On Monday, June 17, 2013, the 5-year old Mitsui O.S.K. Lines-operated 8000-TEU type containership MOL Comfort encountered an uncontrollable severe weather event on the Indian Ocean that caused fractures in two parts of the cargo vessel hull, and heavy water incursion in the hold.
Why Cargo Insurance is Critical
Thankfully, all of the cargo ship’s crew members were safely rescued, but the damage to the cargo vessel was extensive. The crippled ship was broken into two sections (fore and aft) on the water, and several cargo containers were lost or damaged as a result of the unfortunate circumstance.
Subsequent updates have been posted in the days following the incident:
Tuesday, June 18th:
- The fore section of the hull was drifting in an east-northeast direction, and the aft section was about 19 miles southwest from that point, drifting in the same direction.
- Tugboats were being employed to tow the sections, each of which was still laden with cargo containers.
- There was uncertainty at that point as to which of the 4,382 cargo containers on the ship might have been lost or damaged during the incident.
- No initial indication of a major oil leak was detected near the site.
Wednesday, June 19th:
- Fore and aft sections were still loaded with cargo containers.
- Vessel parts were drifting at a speed of approximately 2 knots in an east-northeast direction.
- A patrol boat departed from Port of Jebel Ali, U.A.E. to monitor the state of the container vessel and cargo, and to prepare for impending towing operations.
Thursday, June 20th:
- MOL confirmed that the aft section of the cargo container ship was drifting in an east-northeast direction, with the majority of containers remaining intact.
- Due to adverse weather, visibility was limited and the status of the vessel’s fore section and cargo remained to be confirmed.
- The anticipated arrival date of the Port of Jebel Ali, U.A.E. patrol boat that departed on June 19th to the ocean site was projected as June 24th.
- MOL contracted with a salvage company to rescue the cargo and hulls.
- MOL indicated that no large volume of oil leakage had occurred as of this date.
Friday, June 21st:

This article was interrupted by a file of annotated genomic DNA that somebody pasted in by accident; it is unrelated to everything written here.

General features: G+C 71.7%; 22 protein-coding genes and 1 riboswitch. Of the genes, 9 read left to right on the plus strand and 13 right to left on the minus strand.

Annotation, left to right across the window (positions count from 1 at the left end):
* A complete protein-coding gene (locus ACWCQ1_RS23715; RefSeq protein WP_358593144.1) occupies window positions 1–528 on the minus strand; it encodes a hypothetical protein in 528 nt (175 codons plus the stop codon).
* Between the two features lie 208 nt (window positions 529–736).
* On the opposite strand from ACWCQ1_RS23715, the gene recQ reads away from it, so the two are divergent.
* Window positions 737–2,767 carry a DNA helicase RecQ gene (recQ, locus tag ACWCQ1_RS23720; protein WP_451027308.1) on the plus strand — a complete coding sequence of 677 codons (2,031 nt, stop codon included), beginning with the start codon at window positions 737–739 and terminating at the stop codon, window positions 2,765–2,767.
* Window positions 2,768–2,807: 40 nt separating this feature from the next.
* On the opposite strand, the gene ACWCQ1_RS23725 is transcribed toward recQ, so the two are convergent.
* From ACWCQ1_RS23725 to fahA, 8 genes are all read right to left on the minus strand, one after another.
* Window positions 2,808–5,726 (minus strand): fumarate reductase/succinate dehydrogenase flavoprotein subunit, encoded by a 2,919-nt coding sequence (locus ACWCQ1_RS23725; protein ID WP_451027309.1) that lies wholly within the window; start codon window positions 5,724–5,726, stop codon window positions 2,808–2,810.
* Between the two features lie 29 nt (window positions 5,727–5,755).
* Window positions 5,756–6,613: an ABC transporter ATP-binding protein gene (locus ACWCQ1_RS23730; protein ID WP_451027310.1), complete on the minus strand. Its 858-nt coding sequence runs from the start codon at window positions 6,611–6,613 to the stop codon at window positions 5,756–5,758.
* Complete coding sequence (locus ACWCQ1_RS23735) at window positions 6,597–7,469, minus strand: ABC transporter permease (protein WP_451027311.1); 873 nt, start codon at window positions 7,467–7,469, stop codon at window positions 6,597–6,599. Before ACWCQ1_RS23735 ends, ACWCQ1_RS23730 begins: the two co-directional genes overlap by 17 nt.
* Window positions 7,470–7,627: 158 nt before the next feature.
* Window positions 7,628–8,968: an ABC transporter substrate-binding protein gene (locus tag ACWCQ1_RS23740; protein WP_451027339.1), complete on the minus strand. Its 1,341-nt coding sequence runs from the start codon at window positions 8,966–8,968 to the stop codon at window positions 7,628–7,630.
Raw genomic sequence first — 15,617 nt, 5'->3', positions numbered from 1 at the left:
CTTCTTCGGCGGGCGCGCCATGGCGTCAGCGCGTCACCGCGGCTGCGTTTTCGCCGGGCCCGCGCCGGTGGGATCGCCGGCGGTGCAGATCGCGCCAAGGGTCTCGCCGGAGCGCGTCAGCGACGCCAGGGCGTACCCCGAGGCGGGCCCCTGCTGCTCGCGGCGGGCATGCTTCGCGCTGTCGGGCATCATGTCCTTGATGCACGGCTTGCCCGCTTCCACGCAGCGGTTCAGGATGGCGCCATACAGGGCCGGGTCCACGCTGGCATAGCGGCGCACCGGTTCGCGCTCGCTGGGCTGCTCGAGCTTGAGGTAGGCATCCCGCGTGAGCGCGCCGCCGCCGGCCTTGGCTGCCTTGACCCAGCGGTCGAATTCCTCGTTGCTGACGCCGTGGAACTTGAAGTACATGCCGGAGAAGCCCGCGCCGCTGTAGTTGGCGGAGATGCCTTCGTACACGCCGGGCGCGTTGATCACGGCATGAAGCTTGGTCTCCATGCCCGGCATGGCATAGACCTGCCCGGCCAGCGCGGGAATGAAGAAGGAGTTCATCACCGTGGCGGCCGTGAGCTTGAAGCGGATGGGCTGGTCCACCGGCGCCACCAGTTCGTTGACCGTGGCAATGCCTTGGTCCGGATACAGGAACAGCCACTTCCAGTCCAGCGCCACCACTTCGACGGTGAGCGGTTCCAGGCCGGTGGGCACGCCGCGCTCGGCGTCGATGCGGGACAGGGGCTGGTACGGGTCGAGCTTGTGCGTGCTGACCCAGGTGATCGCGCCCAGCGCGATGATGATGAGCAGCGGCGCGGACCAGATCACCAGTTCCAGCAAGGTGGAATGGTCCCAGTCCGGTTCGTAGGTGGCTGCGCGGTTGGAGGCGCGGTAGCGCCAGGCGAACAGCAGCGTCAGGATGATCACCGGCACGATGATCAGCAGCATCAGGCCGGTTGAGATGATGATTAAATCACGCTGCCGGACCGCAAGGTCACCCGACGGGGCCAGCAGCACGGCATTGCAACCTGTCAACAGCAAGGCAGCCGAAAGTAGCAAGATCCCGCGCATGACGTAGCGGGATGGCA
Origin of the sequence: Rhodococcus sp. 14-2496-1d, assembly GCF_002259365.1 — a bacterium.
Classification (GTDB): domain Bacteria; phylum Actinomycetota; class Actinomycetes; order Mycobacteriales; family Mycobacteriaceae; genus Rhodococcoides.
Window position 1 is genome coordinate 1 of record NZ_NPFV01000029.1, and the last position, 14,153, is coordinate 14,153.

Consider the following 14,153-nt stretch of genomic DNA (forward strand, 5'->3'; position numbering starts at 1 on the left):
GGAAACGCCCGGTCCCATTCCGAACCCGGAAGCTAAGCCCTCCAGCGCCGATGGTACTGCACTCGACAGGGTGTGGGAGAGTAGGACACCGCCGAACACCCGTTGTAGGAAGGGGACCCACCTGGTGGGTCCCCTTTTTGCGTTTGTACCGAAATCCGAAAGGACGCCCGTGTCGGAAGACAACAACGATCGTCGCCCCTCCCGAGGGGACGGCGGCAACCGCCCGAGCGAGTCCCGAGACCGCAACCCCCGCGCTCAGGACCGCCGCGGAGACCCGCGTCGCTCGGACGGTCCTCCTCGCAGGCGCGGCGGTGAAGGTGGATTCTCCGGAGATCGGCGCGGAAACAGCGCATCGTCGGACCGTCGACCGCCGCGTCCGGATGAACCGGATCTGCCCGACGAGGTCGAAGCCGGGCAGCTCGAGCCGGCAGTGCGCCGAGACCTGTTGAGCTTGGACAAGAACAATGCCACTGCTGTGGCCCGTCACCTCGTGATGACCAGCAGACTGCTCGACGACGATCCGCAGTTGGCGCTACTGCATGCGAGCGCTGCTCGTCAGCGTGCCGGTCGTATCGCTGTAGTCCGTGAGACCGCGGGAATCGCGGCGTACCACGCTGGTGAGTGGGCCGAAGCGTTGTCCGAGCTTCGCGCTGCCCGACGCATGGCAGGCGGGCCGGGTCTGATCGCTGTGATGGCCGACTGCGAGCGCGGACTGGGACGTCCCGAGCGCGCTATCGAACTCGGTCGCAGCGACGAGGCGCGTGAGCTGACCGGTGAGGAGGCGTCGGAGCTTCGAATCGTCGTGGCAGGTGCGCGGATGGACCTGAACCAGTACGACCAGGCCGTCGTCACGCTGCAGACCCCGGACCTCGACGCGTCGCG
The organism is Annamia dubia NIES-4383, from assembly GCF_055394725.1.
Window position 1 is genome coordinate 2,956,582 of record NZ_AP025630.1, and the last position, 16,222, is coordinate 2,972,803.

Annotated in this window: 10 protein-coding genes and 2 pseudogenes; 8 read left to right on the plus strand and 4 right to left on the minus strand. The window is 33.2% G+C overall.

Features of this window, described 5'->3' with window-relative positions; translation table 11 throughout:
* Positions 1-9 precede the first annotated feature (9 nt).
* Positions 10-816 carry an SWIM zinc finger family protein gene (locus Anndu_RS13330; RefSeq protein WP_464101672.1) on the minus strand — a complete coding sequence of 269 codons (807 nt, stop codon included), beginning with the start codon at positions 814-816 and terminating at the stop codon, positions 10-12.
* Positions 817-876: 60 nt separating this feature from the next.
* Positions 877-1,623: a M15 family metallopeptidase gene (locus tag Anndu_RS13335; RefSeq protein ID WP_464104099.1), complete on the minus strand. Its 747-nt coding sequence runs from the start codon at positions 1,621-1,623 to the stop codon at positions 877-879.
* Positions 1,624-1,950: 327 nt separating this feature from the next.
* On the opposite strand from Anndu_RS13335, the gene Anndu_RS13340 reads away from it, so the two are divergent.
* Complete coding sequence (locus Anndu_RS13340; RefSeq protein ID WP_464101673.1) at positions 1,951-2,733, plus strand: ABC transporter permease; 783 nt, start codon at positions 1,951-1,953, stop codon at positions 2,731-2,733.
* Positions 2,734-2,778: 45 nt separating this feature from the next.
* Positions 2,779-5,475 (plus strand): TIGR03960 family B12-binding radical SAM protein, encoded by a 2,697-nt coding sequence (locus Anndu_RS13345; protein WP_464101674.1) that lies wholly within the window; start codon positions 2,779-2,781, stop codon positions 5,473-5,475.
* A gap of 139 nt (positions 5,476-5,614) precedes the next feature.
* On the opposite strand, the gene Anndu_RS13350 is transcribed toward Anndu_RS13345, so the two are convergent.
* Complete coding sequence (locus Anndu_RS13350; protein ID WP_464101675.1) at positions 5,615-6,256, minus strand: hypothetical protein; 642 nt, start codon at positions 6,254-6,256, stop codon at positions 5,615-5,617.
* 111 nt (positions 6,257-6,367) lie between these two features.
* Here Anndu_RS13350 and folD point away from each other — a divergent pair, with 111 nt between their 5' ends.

- The fore and aft sections of the cargo vessel continued to drift in an east-northeast direction.
- The majority of the container ship’s cargo was confirmed to be aboard the fore and aft sections of the vessel.
- MOL further assured that no large volume of oil leakage had occurred around the site.
We will continue to follow developments on the ongoing status of the MOL Comfort container vessel, and share important updates in the future. You can find up-to-the-minute reporting on the incident at the World Maritime News website.
Ocean Cargo Shipping
At ETC International, or greatest concern is not only for the protection of our shipping customers’ merchandise, but also for the oceans over which that cargo is transported. We care about our clients, and we care about keeping our oceans clean – so we dedicate our utmost effort, time and expertise to ensuring that your cargo safely reaches its intended destination.
But even with the most powerful equipment, state-of-the-art technology and utmost attention to detail and procedures, an uncontrollable act of nature or unforeseeable catastrophic event can still occur, and it is for this reason that we highly encourage anyone shipping containers overseas to obtain cargo shipping insurance. We make it simple to do so by providing all necessary information so our shipping customers may make the most informed decisions possible, and we assist in the process by enabling commercial and private parties to obtain cargo insurance through our company as part of our shipping services.
You can request a custom quote online for the All Risk (including War Risk) and FPA (Total Loss/Catastrophic) Coverage cargo insurance we make available by sending us a message with your questions and concerns. Click the button below to submit your message and we will promptly respond with detailed answers to your inquiry.